Back to “Event Cards”: examples of negative “Event Cards” include “Etai Last Stoppage” (bus prematurely stops, you have to choose another transport), “Nyajjo Bhara Den” (you're an embarrassment in haggles, rickshaws will cost double), “Molom Party Strikes” (your CNG wala betrayed you, you lose 100 units), “Rasta Kata” (all possible roads ahead have ceased to be roads, you have to take a U-turn) and so on. As for the positive “Event Cards”, they can be “Student Bhara” (bus costs half here after), “VIP lief” (you've been promoted to what the city calls a VIP, “Jam Cards” are now useless on your car while other players' double), “Eid-er Chhuti” (“Jam Cards” are useless on all transports and any transport can go on any road) and more.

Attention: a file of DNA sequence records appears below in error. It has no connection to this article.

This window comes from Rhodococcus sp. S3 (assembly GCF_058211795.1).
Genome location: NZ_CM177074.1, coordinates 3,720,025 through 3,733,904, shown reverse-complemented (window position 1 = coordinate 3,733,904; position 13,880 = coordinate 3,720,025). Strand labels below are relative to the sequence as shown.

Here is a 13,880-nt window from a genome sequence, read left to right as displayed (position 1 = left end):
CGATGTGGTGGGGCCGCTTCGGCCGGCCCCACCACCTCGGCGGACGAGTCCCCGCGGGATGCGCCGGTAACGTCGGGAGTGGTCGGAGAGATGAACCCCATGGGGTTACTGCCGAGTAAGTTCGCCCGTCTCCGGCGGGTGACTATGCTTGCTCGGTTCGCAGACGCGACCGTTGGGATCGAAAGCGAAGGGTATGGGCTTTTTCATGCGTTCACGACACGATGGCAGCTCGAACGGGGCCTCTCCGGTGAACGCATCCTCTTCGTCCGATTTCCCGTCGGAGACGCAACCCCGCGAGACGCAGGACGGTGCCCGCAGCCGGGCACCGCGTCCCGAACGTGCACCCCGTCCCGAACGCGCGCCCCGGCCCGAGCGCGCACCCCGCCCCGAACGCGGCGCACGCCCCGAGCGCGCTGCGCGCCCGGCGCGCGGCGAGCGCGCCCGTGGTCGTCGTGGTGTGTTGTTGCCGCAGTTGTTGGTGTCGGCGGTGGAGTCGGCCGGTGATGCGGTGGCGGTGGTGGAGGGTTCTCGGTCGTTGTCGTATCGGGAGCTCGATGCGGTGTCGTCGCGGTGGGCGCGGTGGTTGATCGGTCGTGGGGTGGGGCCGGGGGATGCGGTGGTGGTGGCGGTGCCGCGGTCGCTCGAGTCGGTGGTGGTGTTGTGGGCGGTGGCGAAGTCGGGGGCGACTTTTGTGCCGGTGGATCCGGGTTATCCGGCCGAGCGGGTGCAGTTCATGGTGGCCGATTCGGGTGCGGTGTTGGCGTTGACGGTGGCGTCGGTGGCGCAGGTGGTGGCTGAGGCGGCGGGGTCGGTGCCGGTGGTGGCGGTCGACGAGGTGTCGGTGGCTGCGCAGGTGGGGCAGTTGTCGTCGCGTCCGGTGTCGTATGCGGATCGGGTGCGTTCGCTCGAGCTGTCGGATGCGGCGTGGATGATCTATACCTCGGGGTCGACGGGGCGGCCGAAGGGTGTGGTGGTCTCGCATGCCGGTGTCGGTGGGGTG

We believe Dhaka Traveller has the potential to become a very relatable and popular board game and people of all ages will tackle the actual traffic of the city to go play it at a friend's house.
There has been a viral rise in the love for Ludo in the form of a mobile app we will not name (it's Ludo Star). Ludo has always been a staple when it comes to Bangladeshi board game culture. It's simple, easy to pick up, and more importantly, it has just that right amount of banter in it that leads to the game being far more intense than it would have been otherwise.
Although Ludo has broken countless friendships and family bonds, it is timeless and still delivers an unparalleled experience. But we believe there is a scope for a notched up version of this much beloved game.